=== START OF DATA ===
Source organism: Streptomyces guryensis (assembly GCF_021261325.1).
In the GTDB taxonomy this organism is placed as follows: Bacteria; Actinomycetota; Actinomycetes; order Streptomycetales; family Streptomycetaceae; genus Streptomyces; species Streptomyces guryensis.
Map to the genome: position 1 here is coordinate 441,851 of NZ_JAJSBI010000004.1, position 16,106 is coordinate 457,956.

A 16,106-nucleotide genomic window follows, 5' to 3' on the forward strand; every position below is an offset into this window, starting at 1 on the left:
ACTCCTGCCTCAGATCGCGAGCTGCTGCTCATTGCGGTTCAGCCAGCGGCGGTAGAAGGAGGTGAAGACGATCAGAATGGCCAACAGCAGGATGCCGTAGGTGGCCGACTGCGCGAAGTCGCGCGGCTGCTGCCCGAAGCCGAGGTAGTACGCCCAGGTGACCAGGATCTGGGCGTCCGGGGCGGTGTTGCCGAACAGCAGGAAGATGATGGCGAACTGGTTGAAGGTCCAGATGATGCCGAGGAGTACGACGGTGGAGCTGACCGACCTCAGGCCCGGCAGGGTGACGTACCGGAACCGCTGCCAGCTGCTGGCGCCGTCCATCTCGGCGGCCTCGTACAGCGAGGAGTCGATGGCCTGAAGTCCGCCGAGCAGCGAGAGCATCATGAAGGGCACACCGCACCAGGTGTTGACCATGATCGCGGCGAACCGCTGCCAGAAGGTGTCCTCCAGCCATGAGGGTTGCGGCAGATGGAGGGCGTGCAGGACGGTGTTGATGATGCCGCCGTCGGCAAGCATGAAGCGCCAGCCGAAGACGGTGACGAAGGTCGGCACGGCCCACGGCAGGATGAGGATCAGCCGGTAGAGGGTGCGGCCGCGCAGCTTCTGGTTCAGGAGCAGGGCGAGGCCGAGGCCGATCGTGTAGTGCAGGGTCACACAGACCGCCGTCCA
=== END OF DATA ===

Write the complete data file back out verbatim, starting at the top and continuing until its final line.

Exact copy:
Source organism: Streptomyces guryensis (assembly GCF_021261325.1).
In the GTDB taxonomy this organism is placed as follows: Bacteria; Actinomycetota; Actinomycetes; order Streptomycetales; family Streptomycetaceae; genus Streptomyces; species Streptomyces guryensis.
Map to the genome: position 1 here is coordinate 441,851 of NZ_JAJSBI010000004.1, position 16,106 is coordinate 457,956.

A 16,106-nucleotide genomic window follows, 5' to 3' on the forward strand; every position below is an offset into this window, starting at 1 on the left:
ACTCCTGCCTCAGATCGCGAGCTGCTGCTCATTGCGGTTCAGCCAGCGGCGGTAGAAGGAGGTGAAGACGATCAGAATGGCCAACAGCAGGATGCCGTAGGTGGCCGACTGCGCGAAGTCGCGCGGCTGCTGCCCGAAGCCGAGGTAGTACGCCCAGGTGACCAGGATCTGGGCGTCCGGGGCGGTGTTGCCGAACAGCAGGAAGATGATGGCGAACTGGTTGAAGGTCCAGATGATGCCGAGGAGTACGACGGTGGAGCTGACCGACCTCAGGCCCGGCAGGGTGACGTACCGGAACCGCTGCCAGCTGCTGGCGCCGTCCATCTCGGCGGCCTCGTACAGCGAGGAGTCGATGGCCTGAAGTCCGCCGAGCAGCGAGAGCATCATGAAGGGCACACCGCACCAGGTGTTGACCATGATCGCGGCGAACCGCTGCCAGAAGGTGTCCTCCAGCCATGAGGGTTGCGGCAGATGGAGGGCGTGCAGGACGGTGTTGATGATGCCGCCGTCGGCAAGCATGAAGCGCCAGCCGAAGACGGTGACGAAGGTCGGCACGGCCCACGGCAGGATGAGGATCAGCCGGTAGAGGGTGCGGCCGCGCAGCTTCTGGTTCAGGAGCAGGGCGAGGCCGAGGCCGATCGTGTAGTGCAGGGTCACACAGACCGCCGTCCA